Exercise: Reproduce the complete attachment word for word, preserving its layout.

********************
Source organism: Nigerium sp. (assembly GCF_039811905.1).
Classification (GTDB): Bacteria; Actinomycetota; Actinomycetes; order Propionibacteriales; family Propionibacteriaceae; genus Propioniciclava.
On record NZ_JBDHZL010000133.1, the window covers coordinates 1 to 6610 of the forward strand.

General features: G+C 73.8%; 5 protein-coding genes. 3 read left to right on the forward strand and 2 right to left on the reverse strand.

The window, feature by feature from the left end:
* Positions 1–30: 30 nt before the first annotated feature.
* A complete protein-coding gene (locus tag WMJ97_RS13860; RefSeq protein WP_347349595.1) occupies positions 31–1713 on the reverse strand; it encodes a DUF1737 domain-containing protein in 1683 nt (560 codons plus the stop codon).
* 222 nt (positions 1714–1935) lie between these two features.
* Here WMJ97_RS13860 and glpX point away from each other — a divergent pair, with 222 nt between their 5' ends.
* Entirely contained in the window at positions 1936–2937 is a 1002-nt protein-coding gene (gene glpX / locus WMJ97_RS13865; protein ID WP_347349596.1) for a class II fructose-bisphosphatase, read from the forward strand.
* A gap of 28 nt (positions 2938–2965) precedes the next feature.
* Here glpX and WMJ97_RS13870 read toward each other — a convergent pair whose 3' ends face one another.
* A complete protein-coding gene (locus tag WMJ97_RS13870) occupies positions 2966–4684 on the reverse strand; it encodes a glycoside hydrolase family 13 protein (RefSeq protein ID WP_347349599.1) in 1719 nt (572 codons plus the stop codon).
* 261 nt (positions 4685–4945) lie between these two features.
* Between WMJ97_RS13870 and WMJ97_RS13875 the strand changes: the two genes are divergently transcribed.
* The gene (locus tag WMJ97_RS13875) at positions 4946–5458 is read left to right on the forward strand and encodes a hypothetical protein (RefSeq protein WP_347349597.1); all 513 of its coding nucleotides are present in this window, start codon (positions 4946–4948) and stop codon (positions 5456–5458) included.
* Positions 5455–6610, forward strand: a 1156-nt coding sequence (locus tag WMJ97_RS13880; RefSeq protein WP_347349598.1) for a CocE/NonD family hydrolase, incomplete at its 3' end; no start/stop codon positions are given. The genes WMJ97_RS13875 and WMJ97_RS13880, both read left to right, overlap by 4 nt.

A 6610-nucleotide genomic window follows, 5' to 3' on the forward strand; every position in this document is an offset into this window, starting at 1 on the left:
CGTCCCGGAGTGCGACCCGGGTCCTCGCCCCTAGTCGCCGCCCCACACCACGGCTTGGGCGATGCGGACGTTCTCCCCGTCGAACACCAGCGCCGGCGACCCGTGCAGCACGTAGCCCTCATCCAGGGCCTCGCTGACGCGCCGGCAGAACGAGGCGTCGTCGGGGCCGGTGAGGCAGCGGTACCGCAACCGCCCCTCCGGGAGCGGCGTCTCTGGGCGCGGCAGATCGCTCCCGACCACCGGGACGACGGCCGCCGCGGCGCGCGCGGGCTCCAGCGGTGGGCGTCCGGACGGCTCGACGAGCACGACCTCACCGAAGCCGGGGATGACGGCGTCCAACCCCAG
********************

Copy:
Source organism: Nigerium sp. (assembly GCF_039811905.1).
Classification (GTDB): Bacteria; Actinomycetota; Actinomycetes; order Propionibacteriales; family Propionibacteriaceae; genus Propioniciclava.
On record NZ_JBDHZL010000133.1, the window covers coordinates 1 to 6610 of the forward strand.

General features: G+C 73.8%; 5 protein-coding genes. 3 read left to right on the forward strand and 2 right to left on the reverse strand.

The window, feature by feature from the left end:
* Positions 1–30: 30 nt before the first annotated feature.
* A complete protein-coding gene (locus tag WMJ97_RS13860; RefSeq protein WP_347349595.1) occupies positions 31–1713 on the reverse strand; it encodes a DUF1737 domain-containing protein in 1683 nt (560 codons plus the stop codon).
* 222 nt (positions 1714–1935) lie between these two features.
* Here WMJ97_RS13860 and glpX point away from each other — a divergent pair, with 222 nt between their 5' ends.
* Entirely contained in the window at positions 1936–2937 is a 1002-nt protein-coding gene (gene glpX / locus WMJ97_RS13865; protein ID WP_347349596.1) for a class II fructose-bisphosphatase, read from the forward strand.
* A gap of 28 nt (positions 2938–2965) precedes the next feature.
* Here glpX and WMJ97_RS13870 read toward each other — a convergent pair whose 3' ends face one another.
* A complete protein-coding gene (locus tag WMJ97_RS13870) occupies positions 2966–4684 on the reverse strand; it encodes a glycoside hydrolase family 13 protein (RefSeq protein ID WP_347349599.1) in 1719 nt (572 codons plus the stop codon).
* 261 nt (positions 4685–4945) lie between these two features.
* Between WMJ97_RS13870 and WMJ97_RS13875 the strand changes: the two genes are divergently transcribed.
* The gene (locus tag WMJ97_RS13875) at positions 4946–5458 is read left to right on the forward strand and encodes a hypothetical protein (RefSeq protein WP_347349597.1); all 513 of its coding nucleotides are present in this window, start codon (positions 4946–4948) and stop codon (positions 5456–5458) included.
* Positions 5455–6610, forward strand: a 1156-nt coding sequence (locus tag WMJ97_RS13880; RefSeq protein WP_347349598.1) for a CocE/NonD family hydrolase, incomplete at its 3' end; no start/stop codon positions are given. The genes WMJ97_RS13875 and WMJ97_RS13880, both read left to right, overlap by 4 nt.

A 6610-nucleotide genomic window follows, 5' to 3' on the forward strand; every position in this document is an offset into this window, starting at 1 on the left:
CGTCCCGGAGTGCGACCCGGGTCCTCGCCCCTAGTCGCCGCCCCACACCACGGCTTGGGCGATGCGGACGTTCTCCCCGTCGAACACCAGCGCCGGCGACCCGTGCAGCACGTAGCCCTCATCCAGGGCCTCGCTGACGCGCCGGCAGAACGAGGCGTCGTCGGGGCCGGTGAGGCAGCGGTACCGCAACCGCCCCTCCGGGAGCGGCGTCTCTGGGCGCGGCAGATCGCTCCCGACCACCGGGACGACGGCCGCCGCGGCGCGCGCGGGCTCCAGCGGTGGGCGTCCGGACGGCTCGACGAGCACGACCTCACCGAAGCCGGGGATGACGGCGTCCAACCCCAG